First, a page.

Kentucky Plans Major Design-Build Project as Part of the Bridging Kentucky Program

The Kentucky Transportation Cabinet (KYTC) announced plans this week for a major design-build project that will advance construction of more than 100 bridges in eastern and southeastern Kentucky. The project is part of the state’s Bridging Kentucky Program, a statewide initiative that represents an unprecedented commitment by Gov. Matt Bevin and the Kentucky General Assembly to improve the safety and soundness of bridges throughout the Commonwealth, restoring more than 1,000 bridges in six years.

The state is using this innovative approach to bring additional value to the bridge program by addressing a large group of critical bridges in the region under one contract.

“Ensuring the safety of bridges and roadways across Kentucky is our top priority,” said KYTC Secretary Greg Thomas. “This project will allow us to efficiently replace a large number of bridges in poor condition so they are safe for school buses, emergency vehicles, commercial trucks and all travelers.”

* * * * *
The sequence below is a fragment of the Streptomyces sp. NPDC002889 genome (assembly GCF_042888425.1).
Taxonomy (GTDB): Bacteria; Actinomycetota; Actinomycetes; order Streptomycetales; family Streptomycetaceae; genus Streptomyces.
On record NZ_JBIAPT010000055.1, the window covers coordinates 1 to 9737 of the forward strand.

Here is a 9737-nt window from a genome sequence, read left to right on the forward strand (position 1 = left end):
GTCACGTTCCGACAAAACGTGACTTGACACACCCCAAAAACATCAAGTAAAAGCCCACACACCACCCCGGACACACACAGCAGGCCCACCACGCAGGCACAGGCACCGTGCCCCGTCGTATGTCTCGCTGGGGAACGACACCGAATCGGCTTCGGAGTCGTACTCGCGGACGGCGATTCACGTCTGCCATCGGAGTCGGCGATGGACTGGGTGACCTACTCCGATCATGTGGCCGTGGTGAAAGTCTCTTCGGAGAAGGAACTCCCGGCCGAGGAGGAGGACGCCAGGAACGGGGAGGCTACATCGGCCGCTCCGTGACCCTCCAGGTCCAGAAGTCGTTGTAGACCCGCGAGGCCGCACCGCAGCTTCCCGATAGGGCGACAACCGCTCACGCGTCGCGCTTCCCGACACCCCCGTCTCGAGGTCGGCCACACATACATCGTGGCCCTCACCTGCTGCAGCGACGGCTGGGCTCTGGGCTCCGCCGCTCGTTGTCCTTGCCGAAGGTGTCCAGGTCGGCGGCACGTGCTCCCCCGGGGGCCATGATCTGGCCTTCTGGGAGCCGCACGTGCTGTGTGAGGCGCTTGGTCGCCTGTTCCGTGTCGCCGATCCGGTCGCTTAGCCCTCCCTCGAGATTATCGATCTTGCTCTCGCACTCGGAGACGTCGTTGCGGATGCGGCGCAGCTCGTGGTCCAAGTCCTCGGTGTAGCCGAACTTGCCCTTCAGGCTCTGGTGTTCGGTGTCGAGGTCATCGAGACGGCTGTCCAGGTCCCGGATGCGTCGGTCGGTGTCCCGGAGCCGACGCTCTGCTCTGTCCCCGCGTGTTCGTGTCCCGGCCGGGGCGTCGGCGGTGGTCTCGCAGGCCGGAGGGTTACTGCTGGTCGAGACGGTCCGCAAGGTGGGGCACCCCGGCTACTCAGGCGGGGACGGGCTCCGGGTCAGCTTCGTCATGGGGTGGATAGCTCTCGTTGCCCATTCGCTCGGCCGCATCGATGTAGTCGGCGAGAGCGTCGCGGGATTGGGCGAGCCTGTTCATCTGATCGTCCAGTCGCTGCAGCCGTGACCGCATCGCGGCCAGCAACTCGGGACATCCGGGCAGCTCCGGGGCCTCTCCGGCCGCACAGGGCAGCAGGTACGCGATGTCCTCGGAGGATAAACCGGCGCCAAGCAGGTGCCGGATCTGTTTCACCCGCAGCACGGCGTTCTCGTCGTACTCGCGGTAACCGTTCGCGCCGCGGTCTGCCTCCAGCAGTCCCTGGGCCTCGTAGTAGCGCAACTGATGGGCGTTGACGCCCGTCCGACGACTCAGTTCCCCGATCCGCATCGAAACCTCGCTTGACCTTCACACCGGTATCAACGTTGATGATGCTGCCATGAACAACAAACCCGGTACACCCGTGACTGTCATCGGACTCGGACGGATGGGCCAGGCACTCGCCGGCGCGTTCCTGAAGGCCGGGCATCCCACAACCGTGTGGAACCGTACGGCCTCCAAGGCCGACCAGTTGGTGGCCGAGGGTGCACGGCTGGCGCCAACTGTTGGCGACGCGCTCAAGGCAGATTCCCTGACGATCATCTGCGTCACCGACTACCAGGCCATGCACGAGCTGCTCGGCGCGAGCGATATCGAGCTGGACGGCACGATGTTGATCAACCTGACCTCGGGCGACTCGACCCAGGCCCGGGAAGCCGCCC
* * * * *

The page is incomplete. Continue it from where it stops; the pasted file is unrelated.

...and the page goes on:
In early June, KYTC will release a request for qualifications (RFQ) from design-build teams interested in participating in the project. It will include a list of approximately 100 bridges that will be replaced as part of the design-build project. After receiving responses, the state will issue a request for proposals (RFP) to qualified respondents to select a design-build team later this year.

Royce Meredith, KYTC’s program manager for Bridging Kentucky, said the state is bundling these bridge projects and using the design-build approach to achieve greater value.

“We have a large concentration of bridges that need to be replaced in eastern Kentucky. More than half of the bridges in the program are located east of Interstate 75,” Meredith said. “By combining these projects into one larger design-build project, we expect to reduce construction costs for the program. We also expect that having a single team building these bridges will improve coordination among the tightly clustered projects and lessen the impact on travelers.”

Read more from Bridging Kentucky.

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